Every year, Pendo and Product Collective set out to take the pulse of the product industry and examine the evolution of the product manager (PM) role. Each report offers new trends and insights that build on the previous year’s, and to say that a lot has changed since our last report would be an extreme understatement. COVID forced businesses to accelerate (or quickly establish) digital transformation efforts, putting product leaders at the forefront of business decision making.
For this year’s State of Product Leadership report, we surveyed 600 product professionals in the United States, Canada, the United Kingdom, France, and Germany (if you’d like to read the Europe-specific report, check it out here). The 2021 global survey and analysis coalesce around the idea of momentum: How can product leaders stay on top of this historic time of fast-moving change?
Here are a few key takeaways from this year’s survey:
Digital transformation is in product’s (very capable) hands
One of the purposes of this year’s survey was to examine the product team’s role in digital transformation. Given their cross-functional position in an organization and blend of business and technical skills, product leaders seem well-suited to lead the charge here. Our survey respondents echoed this sentiment, with two-thirds of respondents perceiving product and R&D teams to be responsible for digital transformation.
Things get even more interesting when we break down the responses to this question by company size.
Responsibility levels for product teams increase at larger companies with higher annual revenues. This could be due to a few different reasons. Larger enterprises are likely pursuing digital transformation more aggressively, whereas startups and smaller software-as-a service providers are already digital-first. Companies with higher annual revenues also have more resources and money to put toward digital transformation, which means these initiatives are larger and require more support from product and R&D teams.
Product leaders are increasingly responsible for revenue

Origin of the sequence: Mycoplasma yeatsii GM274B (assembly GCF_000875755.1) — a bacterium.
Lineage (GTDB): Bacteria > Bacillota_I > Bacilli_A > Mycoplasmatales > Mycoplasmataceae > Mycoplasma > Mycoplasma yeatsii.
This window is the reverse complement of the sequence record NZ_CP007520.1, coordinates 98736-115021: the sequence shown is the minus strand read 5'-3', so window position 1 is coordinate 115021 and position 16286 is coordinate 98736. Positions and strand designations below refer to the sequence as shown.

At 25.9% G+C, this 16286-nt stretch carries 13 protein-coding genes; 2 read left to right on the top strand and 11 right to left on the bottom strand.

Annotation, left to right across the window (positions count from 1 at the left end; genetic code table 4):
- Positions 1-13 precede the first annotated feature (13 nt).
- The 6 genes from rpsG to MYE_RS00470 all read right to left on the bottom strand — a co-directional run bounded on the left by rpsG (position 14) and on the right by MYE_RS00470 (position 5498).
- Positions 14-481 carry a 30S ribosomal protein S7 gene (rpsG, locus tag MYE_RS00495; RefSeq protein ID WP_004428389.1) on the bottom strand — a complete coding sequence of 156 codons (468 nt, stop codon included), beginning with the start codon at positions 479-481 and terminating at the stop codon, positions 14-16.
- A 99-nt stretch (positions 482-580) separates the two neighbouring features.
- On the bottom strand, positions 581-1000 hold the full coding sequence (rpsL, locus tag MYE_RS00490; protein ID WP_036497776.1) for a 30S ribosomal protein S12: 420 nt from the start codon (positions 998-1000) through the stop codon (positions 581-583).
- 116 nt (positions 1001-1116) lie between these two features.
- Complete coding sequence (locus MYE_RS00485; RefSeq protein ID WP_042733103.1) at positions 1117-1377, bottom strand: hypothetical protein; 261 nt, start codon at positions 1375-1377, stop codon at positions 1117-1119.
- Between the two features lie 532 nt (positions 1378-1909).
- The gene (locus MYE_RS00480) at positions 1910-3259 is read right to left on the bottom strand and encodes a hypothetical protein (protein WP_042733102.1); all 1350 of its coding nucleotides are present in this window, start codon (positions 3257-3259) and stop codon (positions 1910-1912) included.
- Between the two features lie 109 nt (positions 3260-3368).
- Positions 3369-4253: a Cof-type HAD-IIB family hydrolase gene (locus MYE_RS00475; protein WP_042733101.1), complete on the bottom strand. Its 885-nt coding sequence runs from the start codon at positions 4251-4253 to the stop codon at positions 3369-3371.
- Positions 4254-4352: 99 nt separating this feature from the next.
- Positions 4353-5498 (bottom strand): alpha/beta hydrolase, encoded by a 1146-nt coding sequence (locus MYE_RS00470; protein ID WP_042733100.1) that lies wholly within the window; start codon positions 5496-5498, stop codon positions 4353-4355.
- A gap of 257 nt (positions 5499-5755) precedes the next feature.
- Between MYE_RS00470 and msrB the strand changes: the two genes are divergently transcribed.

This year’s survey revealed that product leaders are three times more likely to be responsible for revenue than last year’s respondents (18% vs. 6%). The uncertainty of the pandemic caused companies to rethink their growth plans, with many of them turning to product-led strategies to ensure survival and longevity.
That’s not to say that revenue is the only area of focus (or measure of success) for product practitioners. While respondents ranked their responsibility for product/vision strategy and digital transformation the highest, product leaders are working across business functions and see themselves as responsible and accountable for things like go-to-market execution, product positioning, and roadmap/prioritization.
Revenue also came second to product/feature/roadmap delivery as product leaders’ top measure of success for customer-facing applications. Although revenue is more important than ever, the product teams’ work is still rooted in delivering on what they promised—something that’s particularly crucial for digital transformation initiatives with pressing timelines.
Operational support and clear responsibilities fuel job satisfaction
There’s no question that digital transformation is putting added pressure on the teams and individuals who are responsible for strategizing and delivering these initiatives. When we asked respondents to rate their likelihood to recommend their chosen career path to a friend or colleague, we found some bright spots in these Net Promoter Score (NPS) responses.
Product leaders at companies with a dedicated product operations team reported the highest NPS scores (21) out of any sub-group, which speaks to the impact this role can have on an organization.
This level of support frees up product leaders to focus on building the right features and evolving a product’s strategy, while product ops provides operational excellence and communication around product launches, feedback collection, and customer onboarding.
Our survey also highlighted the notion that employees are happier when companies empower them to do great work. We found that the more ownership product leaders have, the more likely they are to recommend their career paths to others.
For a more in-depth look at the challenges and opportunities product teams are facing, you can download the full State of Product Leadership report here.
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